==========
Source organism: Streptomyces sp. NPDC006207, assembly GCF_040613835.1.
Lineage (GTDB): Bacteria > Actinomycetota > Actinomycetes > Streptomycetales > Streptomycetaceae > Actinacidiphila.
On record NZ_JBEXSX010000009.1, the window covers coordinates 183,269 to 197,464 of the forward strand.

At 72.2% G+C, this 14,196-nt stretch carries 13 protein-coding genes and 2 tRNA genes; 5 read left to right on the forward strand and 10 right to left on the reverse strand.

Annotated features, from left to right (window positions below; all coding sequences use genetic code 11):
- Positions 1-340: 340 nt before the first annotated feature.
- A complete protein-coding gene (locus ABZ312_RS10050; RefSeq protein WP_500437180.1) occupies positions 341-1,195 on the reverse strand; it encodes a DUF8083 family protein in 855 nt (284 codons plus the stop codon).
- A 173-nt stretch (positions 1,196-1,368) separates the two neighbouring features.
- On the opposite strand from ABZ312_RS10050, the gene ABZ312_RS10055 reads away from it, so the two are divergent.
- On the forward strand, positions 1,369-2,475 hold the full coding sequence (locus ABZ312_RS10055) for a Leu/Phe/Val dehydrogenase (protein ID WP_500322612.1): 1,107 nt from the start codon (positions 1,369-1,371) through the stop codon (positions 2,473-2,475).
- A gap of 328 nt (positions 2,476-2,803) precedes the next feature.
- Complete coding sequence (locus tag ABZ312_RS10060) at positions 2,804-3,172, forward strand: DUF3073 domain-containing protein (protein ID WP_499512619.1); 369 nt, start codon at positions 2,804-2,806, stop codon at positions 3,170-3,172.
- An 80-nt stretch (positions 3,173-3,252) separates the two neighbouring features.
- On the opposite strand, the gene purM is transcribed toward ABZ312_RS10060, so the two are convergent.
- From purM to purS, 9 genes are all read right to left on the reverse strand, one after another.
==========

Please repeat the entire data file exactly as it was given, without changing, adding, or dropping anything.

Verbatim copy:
Source organism: Streptomyces sp. NPDC006207, assembly GCF_040613835.1.
Lineage (GTDB): Bacteria > Actinomycetota > Actinomycetes > Streptomycetales > Streptomycetaceae > Actinacidiphila.
On record NZ_JBEXSX010000009.1, the window covers coordinates 183,269 to 197,464 of the forward strand.

At 72.2% G+C, this 14,196-nt stretch carries 13 protein-coding genes and 2 tRNA genes; 5 read left to right on the forward strand and 10 right to left on the reverse strand.

Annotated features, from left to right (window positions below; all coding sequences use genetic code 11):
- Positions 1-340: 340 nt before the first annotated feature.
- A complete protein-coding gene (locus ABZ312_RS10050; RefSeq protein WP_500437180.1) occupies positions 341-1,195 on the reverse strand; it encodes a DUF8083 family protein in 855 nt (284 codons plus the stop codon).
- A 173-nt stretch (positions 1,196-1,368) separates the two neighbouring features.
- On the opposite strand from ABZ312_RS10050, the gene ABZ312_RS10055 reads away from it, so the two are divergent.
- On the forward strand, positions 1,369-2,475 hold the full coding sequence (locus ABZ312_RS10055) for a Leu/Phe/Val dehydrogenase (protein ID WP_500322612.1): 1,107 nt from the start codon (positions 1,369-1,371) through the stop codon (positions 2,473-2,475).
- A gap of 328 nt (positions 2,476-2,803) precedes the next feature.
- Complete coding sequence (locus tag ABZ312_RS10060) at positions 2,804-3,172, forward strand: DUF3073 domain-containing protein (protein ID WP_499512619.1); 369 nt, start codon at positions 2,804-2,806, stop codon at positions 3,170-3,172.
- An 80-nt stretch (positions 3,173-3,252) separates the two neighbouring features.
- On the opposite strand, the gene purM is transcribed toward ABZ312_RS10060, so the two are convergent.
- From purM to purS, 9 genes are all read right to left on the reverse strand, one after another.